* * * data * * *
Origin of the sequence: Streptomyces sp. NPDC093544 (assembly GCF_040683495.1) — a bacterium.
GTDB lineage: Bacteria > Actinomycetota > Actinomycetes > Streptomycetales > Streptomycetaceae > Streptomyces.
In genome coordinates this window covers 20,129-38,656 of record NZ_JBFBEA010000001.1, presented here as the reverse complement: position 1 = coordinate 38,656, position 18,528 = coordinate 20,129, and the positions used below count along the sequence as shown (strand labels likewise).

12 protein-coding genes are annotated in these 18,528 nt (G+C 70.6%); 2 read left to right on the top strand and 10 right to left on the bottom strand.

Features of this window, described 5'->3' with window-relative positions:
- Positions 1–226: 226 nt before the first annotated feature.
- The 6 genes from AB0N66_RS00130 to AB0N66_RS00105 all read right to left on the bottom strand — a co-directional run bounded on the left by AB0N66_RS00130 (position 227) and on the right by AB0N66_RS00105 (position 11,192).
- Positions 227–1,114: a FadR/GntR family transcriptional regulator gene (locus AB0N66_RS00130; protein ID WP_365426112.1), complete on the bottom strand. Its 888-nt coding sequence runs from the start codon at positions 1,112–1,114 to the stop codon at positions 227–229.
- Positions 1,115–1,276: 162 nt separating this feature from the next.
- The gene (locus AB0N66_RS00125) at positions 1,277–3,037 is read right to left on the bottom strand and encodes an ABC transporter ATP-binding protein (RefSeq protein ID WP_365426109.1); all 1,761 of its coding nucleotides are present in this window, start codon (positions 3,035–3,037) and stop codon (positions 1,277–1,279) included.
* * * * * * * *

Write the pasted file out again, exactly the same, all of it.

Origin of the sequence: Streptomyces sp. NPDC093544 (assembly GCF_040683495.1) — a bacterium.
GTDB lineage: Bacteria > Actinomycetota > Actinomycetes > Streptomycetales > Streptomycetaceae > Streptomyces.
In genome coordinates this window covers 20,129-38,656 of record NZ_JBFBEA010000001.1, presented here as the reverse complement: position 1 = coordinate 38,656, position 18,528 = coordinate 20,129, and the positions used below count along the sequence as shown (strand labels likewise).

12 protein-coding genes are annotated in these 18,528 nt (G+C 70.6%); 2 read left to right on the top strand and 10 right to left on the bottom strand.

Features of this window, described 5'->3' with window-relative positions:
- Positions 1–226: 226 nt before the first annotated feature.
- The 6 genes from AB0N66_RS00130 to AB0N66_RS00105 all read right to left on the bottom strand — a co-directional run bounded on the left by AB0N66_RS00130 (position 227) and on the right by AB0N66_RS00105 (position 11,192).
- Positions 227–1,114: a FadR/GntR family transcriptional regulator gene (locus AB0N66_RS00130; protein ID WP_365426112.1), complete on the bottom strand. Its 888-nt coding sequence runs from the start codon at positions 1,112–1,114 to the stop codon at positions 227–229.
- Positions 1,115–1,276: 162 nt separating this feature from the next.
- The gene (locus AB0N66_RS00125) at positions 1,277–3,037 is read right to left on the bottom strand and encodes an ABC transporter ATP-binding protein (RefSeq protein ID WP_365426109.1); all 1,761 of its coding nucleotides are present in this window, start codon (positions 3,035–3,037) and stop codon (positions 1,277–1,279) included.